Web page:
Robinson — also an Australian citizen — was spied on while providing confidential legal advice to Assange.

“It is incredibly troubling that our secret and privileged legal conversations with Julian Assange were recorded and apparently handed to US authorities,” she told the ABC.

“It is one of the most fundamental principles of protecting attorney-client relationships that we are able to have confidential and private meetings, to discuss legal strategy.”

The concerns about illegal monitoring of confidential legal discussions may become part of his defence, with his lawyers expected to argue that the espionage has denied Assange his basic legal rights.

Foreign Minister Marise Payne did not respond to ABC questions about the Spanish case. The Department of Foreign Affairs (DFAT) also declined to discuss it, only noting that it had previously sought assurances that Assange would be treated appropriately under UK law.

“The Australian Government cannot intervene in any extradition request for Mr Assange, which is a matter for the UK authorities,” a DFAT spokeswoman said.

Robinson said that she believed Canberra had not done enough to protect Assange, an Australian citizen.

“This is a case in which an Australian citizen is facing 175 years in prison in the United States for the same publication for which he won a Sydney Peace Prize and the Walkley award for the most outstanding contribution to journalism,” she said, referring to WikiLeaks’ publication in 2010 and 2011 of confidential US documents that revealed, among other things, war crimes and illegal spying on world leaders.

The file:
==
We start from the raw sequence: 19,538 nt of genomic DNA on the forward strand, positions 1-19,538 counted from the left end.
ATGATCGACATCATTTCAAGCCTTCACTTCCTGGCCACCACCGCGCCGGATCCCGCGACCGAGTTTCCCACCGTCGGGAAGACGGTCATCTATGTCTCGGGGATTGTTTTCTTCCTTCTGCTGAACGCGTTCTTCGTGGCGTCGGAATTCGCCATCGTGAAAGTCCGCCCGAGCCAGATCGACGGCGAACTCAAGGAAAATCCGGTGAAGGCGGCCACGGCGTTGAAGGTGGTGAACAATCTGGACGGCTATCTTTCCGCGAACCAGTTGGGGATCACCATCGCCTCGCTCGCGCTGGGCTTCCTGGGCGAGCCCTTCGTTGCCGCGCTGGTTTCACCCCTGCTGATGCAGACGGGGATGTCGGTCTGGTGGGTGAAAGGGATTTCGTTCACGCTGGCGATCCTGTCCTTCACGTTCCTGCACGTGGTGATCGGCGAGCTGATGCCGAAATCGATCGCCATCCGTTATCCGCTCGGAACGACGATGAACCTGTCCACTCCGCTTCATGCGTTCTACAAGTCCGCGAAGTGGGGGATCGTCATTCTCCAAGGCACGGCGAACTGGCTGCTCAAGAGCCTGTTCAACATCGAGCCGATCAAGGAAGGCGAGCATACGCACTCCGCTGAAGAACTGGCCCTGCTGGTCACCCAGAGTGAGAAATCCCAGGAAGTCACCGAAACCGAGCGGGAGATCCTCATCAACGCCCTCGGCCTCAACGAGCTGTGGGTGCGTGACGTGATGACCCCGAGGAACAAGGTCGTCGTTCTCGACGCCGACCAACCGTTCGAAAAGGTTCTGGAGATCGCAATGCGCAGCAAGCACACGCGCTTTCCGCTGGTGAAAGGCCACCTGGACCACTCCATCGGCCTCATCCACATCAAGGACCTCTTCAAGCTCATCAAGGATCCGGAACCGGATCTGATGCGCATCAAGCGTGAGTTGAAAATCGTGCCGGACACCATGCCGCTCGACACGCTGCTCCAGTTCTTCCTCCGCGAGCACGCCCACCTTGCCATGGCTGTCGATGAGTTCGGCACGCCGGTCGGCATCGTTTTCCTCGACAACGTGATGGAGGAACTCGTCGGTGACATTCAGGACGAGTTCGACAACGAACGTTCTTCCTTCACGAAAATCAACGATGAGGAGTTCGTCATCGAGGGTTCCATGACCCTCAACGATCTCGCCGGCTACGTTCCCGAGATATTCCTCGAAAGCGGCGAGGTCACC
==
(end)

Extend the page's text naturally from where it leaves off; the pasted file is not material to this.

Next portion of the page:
“His Australian lawyers — all of us Australian citizens — have [also] had our rights as lawyers and our ability to give him a proper defence superseded by the US and potentially the UK Government.

“This is something that the Australian Government ought to be taking very seriously and ought to be raising both with the UK and with the United States. It is time the Australian Government stands up for this Australian citizen and stops his extradition.”

The file

The ABC has obtained hundreds of internal UC Global documents, videos, audio files and photos tendered in the Spanish case, which commenced in April last year days after Spanish newspaper El Pais published videos and audio of Assange and guests being spied on in the embassy.

The files reveal the remarkable and expanding secret surveillance targeting the WikiLeaks boss and his guests.

In an email from September 2017, Morales ordered UC Global staff to find out what the walls around Assange’s bedroom were made of, and to photograph the embassy’s rooms and its furniture.

Then in December, UC Global updated the embassy’s camera system, installing audio-capable cameras.

A month later, and under instructions from Morales, they installed a listening device in the false base of the meeting room’s fire extinguisher.

They also installed a microphone in the women’s bathroom — a place where Assange would regularly hold sensitive legal meetings.

The case is being investigated by Spain’s federal court, the Audencia Nacional, which is examining whether Morales and UC Global are guilty of breaching both Assange’s privacy and lawyer-client privilege, as well as crimes relating to misappropriation of funds, bribery, and money laundering.

“From 2015 to mid-2018, when UC Global lost the embassy’s security contract, a battery of illegal espionage measures was deployed, with massive interference in the privacy of [Assange], in his communications with his [legal] team, in meetings with his doctors, and in general against everyone close to him,” a criminal complaint filed by Assange’s Spanish lawyers stated.